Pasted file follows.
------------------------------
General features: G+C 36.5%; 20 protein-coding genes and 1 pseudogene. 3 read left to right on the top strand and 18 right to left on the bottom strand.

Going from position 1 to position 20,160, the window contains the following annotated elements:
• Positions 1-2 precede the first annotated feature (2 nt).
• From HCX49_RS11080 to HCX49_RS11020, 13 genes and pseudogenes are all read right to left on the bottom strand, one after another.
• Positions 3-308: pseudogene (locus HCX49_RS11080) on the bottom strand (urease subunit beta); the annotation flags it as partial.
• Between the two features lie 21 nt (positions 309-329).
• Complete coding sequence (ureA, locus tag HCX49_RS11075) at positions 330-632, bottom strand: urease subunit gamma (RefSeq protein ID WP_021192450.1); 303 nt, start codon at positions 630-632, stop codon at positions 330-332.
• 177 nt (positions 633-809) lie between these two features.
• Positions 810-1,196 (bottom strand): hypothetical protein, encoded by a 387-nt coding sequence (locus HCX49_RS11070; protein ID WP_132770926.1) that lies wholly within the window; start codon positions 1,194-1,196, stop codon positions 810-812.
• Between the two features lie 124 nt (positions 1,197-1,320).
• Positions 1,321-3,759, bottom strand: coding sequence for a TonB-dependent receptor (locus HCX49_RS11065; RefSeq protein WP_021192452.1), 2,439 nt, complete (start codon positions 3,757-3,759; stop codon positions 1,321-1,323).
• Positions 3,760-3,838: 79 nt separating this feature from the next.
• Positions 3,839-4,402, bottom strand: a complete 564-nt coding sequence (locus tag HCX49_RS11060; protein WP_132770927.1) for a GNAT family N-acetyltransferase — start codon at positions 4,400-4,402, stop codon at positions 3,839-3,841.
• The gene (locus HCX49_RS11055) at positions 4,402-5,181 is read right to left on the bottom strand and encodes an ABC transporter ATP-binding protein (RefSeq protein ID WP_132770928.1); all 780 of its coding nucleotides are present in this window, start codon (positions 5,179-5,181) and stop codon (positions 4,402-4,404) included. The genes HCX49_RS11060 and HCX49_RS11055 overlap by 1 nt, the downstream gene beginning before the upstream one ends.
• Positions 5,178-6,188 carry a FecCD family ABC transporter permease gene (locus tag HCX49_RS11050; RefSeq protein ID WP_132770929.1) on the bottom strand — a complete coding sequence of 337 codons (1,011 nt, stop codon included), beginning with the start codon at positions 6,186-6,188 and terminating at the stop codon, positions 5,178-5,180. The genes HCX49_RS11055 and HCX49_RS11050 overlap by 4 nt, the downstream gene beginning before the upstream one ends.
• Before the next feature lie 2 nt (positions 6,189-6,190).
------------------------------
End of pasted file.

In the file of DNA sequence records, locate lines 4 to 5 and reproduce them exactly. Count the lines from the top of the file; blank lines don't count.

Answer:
• From HCX49_RS11080 to HCX49_RS11020, 13 genes and pseudogenes are all read right to left on the bottom strand, one after another.
• Positions 3-308: pseudogene (locus HCX49_RS11080) on the bottom strand (urease subunit beta); the annotation flags it as partial.